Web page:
Governor Romney and I are about the same age. Like millions of others in our generation we came to adulthood facing the harsh realities of the Vietnam War. 2.7 million in our age group went to Vietnam, a war which eventually took the lives of 58,000 young Americans and cost another 300,000 wounded. The Marine Corps lost 100,000 killed or wounded in that war. During the year I was in Vietnam, 1969, our country lost twice as many dead as we have lost in Iraq and Afghanistan combined over the past ten years of war. 1968 was worse. 1967 was about the same. Not a day goes by when I do not think about the young Marines I was privileged to lead.
This was a time of conscription, where every American male was eligible to be drafted. People made choices about how to deal with the draft, and about military service. I have never envied or resented any of the choices that were made as long as they were done within the law. But those among us who stepped forward to face the harsh unknowns and the lifelong changes that can come from combat did so with the belief that their service would be honored, and that our leaders would, in the words of President Abraham Lincoln, care for those who had borne the battle, and for their widows and their children.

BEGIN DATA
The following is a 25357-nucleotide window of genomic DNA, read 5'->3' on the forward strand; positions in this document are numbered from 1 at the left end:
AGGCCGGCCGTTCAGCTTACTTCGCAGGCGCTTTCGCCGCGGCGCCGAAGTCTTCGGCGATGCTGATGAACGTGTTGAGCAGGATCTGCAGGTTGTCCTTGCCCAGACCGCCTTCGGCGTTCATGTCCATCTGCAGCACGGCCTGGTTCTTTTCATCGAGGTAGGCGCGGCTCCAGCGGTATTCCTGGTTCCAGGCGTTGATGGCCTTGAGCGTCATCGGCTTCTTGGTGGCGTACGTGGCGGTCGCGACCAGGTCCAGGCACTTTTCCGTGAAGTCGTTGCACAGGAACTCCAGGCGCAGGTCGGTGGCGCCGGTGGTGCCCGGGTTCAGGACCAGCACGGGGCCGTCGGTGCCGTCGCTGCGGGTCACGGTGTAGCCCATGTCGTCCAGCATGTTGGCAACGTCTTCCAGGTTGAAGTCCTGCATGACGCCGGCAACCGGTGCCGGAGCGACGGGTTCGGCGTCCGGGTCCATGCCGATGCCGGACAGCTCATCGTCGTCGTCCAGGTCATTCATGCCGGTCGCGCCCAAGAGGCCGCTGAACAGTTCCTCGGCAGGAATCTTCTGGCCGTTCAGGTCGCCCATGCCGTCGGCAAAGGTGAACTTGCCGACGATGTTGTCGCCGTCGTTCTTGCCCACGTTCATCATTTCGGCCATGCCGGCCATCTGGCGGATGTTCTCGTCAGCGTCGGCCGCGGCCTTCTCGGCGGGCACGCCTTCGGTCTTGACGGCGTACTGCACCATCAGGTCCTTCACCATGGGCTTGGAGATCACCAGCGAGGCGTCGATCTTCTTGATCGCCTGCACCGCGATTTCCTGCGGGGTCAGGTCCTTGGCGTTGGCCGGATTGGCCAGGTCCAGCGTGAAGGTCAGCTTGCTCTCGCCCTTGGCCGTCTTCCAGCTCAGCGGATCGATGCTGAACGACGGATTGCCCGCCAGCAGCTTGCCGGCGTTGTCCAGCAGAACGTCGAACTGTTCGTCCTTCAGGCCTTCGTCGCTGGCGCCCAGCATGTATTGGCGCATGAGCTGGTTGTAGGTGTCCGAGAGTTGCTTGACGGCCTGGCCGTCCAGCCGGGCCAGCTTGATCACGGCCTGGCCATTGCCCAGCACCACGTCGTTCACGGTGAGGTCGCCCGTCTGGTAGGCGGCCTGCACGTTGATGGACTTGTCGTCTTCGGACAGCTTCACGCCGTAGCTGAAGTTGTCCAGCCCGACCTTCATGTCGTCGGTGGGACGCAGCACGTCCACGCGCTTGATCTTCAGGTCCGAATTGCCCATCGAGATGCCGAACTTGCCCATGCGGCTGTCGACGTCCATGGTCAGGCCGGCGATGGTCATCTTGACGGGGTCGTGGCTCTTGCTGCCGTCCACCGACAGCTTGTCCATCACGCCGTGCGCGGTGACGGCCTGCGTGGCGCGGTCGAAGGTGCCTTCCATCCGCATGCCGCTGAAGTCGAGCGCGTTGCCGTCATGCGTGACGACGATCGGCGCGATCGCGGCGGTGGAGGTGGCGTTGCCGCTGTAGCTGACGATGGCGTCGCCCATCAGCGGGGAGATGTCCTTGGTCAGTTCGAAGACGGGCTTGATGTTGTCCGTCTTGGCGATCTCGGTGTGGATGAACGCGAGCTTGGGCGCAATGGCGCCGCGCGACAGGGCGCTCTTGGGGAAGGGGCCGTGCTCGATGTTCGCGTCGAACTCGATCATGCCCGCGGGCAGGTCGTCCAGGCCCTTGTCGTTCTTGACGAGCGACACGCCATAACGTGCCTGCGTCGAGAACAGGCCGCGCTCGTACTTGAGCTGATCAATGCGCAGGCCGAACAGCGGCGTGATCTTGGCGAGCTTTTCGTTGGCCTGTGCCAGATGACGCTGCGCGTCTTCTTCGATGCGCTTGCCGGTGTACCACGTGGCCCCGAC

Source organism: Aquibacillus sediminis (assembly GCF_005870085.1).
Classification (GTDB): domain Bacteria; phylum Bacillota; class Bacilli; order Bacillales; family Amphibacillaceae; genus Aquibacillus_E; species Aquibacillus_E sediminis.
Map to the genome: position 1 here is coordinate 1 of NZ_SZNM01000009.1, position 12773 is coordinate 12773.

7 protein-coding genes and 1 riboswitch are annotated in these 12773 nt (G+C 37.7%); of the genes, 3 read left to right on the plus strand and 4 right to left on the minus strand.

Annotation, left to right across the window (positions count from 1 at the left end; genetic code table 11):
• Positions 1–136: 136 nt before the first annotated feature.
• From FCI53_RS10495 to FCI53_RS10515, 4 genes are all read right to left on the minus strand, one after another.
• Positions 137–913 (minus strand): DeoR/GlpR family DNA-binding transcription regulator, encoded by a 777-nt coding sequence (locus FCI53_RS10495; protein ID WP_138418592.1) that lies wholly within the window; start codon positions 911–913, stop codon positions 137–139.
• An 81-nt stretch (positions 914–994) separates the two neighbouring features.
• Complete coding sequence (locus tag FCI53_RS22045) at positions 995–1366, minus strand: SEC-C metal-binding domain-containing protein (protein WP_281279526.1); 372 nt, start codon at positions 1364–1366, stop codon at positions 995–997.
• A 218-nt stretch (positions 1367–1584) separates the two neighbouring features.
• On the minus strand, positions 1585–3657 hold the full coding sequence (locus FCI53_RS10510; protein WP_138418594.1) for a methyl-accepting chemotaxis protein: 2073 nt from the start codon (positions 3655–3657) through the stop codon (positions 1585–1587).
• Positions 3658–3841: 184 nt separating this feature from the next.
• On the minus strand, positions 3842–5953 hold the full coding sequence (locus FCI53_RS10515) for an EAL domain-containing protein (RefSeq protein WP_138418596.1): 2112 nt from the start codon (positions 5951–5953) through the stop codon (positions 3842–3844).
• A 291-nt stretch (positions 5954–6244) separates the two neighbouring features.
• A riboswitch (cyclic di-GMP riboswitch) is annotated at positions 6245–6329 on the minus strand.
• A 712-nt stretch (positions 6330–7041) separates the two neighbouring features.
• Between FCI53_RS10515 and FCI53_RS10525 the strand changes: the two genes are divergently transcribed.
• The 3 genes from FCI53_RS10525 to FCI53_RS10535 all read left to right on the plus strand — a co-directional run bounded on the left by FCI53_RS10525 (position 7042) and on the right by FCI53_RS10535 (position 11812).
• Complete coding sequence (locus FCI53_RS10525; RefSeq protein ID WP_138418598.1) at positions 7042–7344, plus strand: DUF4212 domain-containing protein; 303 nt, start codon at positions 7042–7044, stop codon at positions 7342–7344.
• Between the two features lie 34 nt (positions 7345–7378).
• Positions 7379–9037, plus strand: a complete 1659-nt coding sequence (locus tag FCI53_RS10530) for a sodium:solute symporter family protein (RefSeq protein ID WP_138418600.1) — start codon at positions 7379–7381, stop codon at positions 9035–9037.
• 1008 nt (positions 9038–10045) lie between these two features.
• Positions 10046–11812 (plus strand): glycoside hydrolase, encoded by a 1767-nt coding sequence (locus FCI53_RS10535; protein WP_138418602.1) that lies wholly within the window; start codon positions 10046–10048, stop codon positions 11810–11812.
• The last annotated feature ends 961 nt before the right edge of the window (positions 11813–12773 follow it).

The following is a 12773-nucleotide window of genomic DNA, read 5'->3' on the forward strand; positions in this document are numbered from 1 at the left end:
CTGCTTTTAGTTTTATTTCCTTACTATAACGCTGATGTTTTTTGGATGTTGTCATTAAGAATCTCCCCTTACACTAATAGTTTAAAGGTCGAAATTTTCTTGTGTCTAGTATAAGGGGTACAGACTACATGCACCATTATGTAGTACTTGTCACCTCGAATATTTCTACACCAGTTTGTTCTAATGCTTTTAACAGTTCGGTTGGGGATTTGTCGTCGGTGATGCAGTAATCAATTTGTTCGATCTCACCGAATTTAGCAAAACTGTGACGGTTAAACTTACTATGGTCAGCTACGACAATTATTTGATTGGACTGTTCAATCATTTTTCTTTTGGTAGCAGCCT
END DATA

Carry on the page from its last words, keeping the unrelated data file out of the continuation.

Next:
Those young Marines that I led have grown older now. They’ve lived lives of courage, both in combat and after their return, where many of them were derided by their own peers for having served. That was a long time ago. They are not bitter. They know what they did. But in receiving veterans’ benefits, they are not takers. They were givers, in the ultimate sense of that word. There is a saying among war veterans: “All gave some, some gave all.” This is not a culture of dependency. It is a part of a long tradition that gave this country its freedom and independence. They paid, some with their lives, some through wounds and disabilities, some through their emotional scars, some through the lost opportunities and delayed entry into civilian careers which had already begun for many of their peers who did not serve.
And not only did they pay. They will not say this, so I will say it for them. They are owed, if nothing else, at least a mention, some word of thanks and respect, when a Presidential candidate who is their generational peer makes a speech accepting his party’s nomination to be Commander in Chief. And they are owed much more than that – a guarantee that we will never betray the commitment that we made to them and to their loved ones.